An Introduction to Metric Learning

William Clemens (PhD)

A folding ruler

Probably the most common form of problem we tackle with machine learning is classification, that is taking new data points and putting them into one of a number of fixed sets or classes. But what if we don’t necessarily know all the classes when we train the model? A good example of this is face recognition where we want a system that can store faces and then identify if any new images it sees contain that face. Obviously, we can’t retrain the model every time we add someone new to the database so we need a better solution.

One way to solve this problem is metric learning. In metric learning, our goal is to learn a metric or distance measure between different data points. If we train our model correctly then this distance measure will put examples of the same class close together and different classes further apart.


As we mentioned earlier, the most obvious use for metric learning is in face recognition but there is an extremely wide range of applications (with open source datasets) including bird species, vehicles, and products. These are all computer vision based but there’s no reason you can’t use this technique with any other kind of data you have, just replace the encoder with something that makes sense for your data!

Distance Measures

So what does a model that measures the distance between two data points look like? Well, the actual model just maps a data point to a vector. We then have to decide on a measure of distance between those.

The most obvious of these is just the normal Euclidean distance:

$$d = \sqrt{(x_1-y_1)^2+(x_2-y_2)^2+...}$$

where $$x$$ and $$y$$ are the two vectors. But this has the problem that it is unbounded from above and (depending on our choice of loss function) the model could “cheat” and get nice losses by sending easy unmatched pairs far apart and not improving on the difficult cases. Instead, it’s more common to use the cosine distance

$$d = \frac{x \cdot y}{|x| |y|}$$

where $$|x|$$ is the L2 norm of $$x$$. This has the advantage that it’s bounded (we are basically forcing all our embeddings to be on a high-dimensional sphere). Although I should point out that there are a great number of distance measures in the literature. I won’t go through them all but I will give a special shout-out to hyperbolic embeddings which seem to be the state of the art on a few datasets at the moment.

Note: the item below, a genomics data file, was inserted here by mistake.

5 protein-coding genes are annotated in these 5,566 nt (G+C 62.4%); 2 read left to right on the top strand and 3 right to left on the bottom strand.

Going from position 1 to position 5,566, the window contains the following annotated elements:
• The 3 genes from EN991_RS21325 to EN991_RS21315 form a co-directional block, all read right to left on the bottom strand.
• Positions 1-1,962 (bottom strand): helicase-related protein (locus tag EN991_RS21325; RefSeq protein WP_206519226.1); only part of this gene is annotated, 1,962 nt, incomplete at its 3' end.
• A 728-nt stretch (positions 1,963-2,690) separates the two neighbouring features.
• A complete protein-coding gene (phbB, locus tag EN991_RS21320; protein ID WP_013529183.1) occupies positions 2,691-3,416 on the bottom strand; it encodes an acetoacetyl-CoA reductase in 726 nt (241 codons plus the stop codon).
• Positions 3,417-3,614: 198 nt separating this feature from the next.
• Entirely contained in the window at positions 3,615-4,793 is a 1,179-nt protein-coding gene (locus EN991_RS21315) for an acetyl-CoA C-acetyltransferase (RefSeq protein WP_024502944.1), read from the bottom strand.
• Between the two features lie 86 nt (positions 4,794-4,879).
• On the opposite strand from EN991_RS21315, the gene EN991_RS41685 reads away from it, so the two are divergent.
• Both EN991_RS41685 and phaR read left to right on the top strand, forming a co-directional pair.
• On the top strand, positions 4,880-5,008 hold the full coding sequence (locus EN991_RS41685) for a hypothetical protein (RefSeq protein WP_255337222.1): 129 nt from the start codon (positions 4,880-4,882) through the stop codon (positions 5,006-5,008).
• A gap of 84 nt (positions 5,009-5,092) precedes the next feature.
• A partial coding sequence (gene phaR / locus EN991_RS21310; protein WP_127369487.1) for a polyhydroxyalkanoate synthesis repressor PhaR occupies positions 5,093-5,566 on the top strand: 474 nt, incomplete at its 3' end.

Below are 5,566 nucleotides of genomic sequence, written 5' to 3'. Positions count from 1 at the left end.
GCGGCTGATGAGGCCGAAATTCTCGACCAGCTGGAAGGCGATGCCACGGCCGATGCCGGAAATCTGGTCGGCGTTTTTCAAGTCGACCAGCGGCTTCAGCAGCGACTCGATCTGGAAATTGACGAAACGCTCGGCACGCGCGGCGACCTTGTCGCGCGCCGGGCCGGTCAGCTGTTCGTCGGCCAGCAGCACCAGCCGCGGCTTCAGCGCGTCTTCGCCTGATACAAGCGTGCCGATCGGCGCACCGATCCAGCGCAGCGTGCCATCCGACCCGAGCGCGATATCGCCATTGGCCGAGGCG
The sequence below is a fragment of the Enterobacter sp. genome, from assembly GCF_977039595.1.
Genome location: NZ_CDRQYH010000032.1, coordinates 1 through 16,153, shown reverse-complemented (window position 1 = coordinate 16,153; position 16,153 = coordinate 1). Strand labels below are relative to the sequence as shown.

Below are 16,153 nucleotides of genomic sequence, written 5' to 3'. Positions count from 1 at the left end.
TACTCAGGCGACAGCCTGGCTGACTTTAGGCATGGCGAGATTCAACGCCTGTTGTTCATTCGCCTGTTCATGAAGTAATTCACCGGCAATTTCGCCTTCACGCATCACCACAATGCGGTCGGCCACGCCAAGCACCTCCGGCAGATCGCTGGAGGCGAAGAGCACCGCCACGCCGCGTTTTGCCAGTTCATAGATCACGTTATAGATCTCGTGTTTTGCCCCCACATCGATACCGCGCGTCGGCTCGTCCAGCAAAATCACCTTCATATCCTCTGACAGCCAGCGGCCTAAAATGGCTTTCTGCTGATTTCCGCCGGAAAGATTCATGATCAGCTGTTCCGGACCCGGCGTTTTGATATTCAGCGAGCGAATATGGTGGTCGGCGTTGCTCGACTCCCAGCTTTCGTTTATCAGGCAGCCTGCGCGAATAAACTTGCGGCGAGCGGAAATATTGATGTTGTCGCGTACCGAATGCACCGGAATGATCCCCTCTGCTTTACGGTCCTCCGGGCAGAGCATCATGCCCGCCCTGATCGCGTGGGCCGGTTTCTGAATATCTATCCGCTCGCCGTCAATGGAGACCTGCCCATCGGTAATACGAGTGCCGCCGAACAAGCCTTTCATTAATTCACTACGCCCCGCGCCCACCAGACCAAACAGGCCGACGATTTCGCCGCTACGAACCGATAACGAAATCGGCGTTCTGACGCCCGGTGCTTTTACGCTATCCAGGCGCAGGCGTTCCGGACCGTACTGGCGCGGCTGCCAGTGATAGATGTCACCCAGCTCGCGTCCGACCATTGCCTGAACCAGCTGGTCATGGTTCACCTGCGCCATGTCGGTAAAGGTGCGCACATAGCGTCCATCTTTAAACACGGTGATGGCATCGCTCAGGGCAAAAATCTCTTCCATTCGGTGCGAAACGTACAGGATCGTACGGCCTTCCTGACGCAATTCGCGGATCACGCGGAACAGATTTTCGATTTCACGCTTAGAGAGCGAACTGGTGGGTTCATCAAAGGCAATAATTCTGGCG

Loss Functions

After choosing our distance measure we need to pick a loss function. I’ll only talk about one option here, the classic triplet loss, but there is an equally dizzying array of loss functions from surrogate classification tasks to CLIP-style contrastive loss (some examples can be found here).

The triplet loss function simply samples three examples from the dataset, an “anchor” example as a basis for comparison, a “positive” example of the same class, and a “negative” example of a different one. The loss is then simply

$$L=\max(d(A, N) - d(A, P)-margin, 0)$$

where d is the distance measure, $$A$$ is the anchor vector, $$N$$ is the negative vector, $$P$$ is the positive vector, and $$margin$$ is a hyperparameter. This loss function is nice because it is bounded from below (it cannot be negative) and the margin means that the model is pushed to predict smaller values for positive pairs, rather than simply making all pairs small. The loss is only minimized when the distance for every negative pair is larger by at least the margin than the distance between every positive pair.

Once we have the loss function you can simply train the model using all your favorite deep learning training tricks.

Useful python libraries

If you want to try out metric learning at home I have a few python library recommendations (I use PyTorch so these are all based on that framework, but I’m sure similar resources exist for TensorFlow):

  • Pytorch Lightning: There are a large number of wrappers for PyTorch that remove the need for boilerplate code. Most of these are too restrictive but I find that PyTorch lightning gives you enough freedom over your training process.

  • Pytorch Image Models (timm): This is a great resource for pretrained image encoders including some very state-of-the-art architectures, if you’re doing any kind of computer vision this is a great place to start.

  • Pytorch Metric Learning: This is a huge library for metric learning. I’ve only used the datasets and loss functions but it also has some ready-made training loops.

If this introduction to Metric Learning is not enough to successfully realize your machine learning project, why not book a free Tech Lunch where we will give you even more in-depth information on different machine learning topics.